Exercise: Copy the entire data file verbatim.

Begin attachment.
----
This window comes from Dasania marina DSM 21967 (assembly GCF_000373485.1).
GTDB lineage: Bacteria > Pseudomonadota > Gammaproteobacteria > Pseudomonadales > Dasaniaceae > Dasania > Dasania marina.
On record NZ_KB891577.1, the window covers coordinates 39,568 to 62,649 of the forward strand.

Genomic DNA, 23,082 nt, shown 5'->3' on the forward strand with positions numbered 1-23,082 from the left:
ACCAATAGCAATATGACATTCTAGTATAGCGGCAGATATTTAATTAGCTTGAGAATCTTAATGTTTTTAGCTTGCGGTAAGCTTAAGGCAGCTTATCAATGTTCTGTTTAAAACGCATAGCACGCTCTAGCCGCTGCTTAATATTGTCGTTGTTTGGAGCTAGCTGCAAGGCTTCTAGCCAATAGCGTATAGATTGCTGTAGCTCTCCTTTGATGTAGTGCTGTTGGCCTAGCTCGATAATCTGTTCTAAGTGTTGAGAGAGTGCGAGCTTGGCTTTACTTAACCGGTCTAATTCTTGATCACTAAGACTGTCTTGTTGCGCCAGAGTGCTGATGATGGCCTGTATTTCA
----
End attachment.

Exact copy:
This window comes from Dasania marina DSM 21967 (assembly GCF_000373485.1).
GTDB lineage: Bacteria > Pseudomonadota > Gammaproteobacteria > Pseudomonadales > Dasaniaceae > Dasania > Dasania marina.
On record NZ_KB891577.1, the window covers coordinates 39,568 to 62,649 of the forward strand.

Genomic DNA, 23,082 nt, shown 5'->3' on the forward strand with positions numbered 1-23,082 from the left:
ACCAATAGCAATATGACATTCTAGTATAGCGGCAGATATTTAATTAGCTTGAGAATCTTAATGTTTTTAGCTTGCGGTAAGCTTAAGGCAGCTTATCAATGTTCTGTTTAAAACGCATAGCACGCTCTAGCCGCTGCTTAATATTGTCGTTGTTTGGAGCTAGCTGCAAGGCTTCTAGCCAATAGCGTATAGATTGCTGTAGCTCTCCTTTGATGTAGTGCTGTTGGCCTAGCTCGATAATCTGTTCTAAGTGTTGAGAGAGTGCGAGCTTGGCTTTACTTAACCGGTCTAATTCTTGATCACTAAGACTGTCTTGTTGCGCCAGAGTGCTGATGATGGCCTGTATTTCA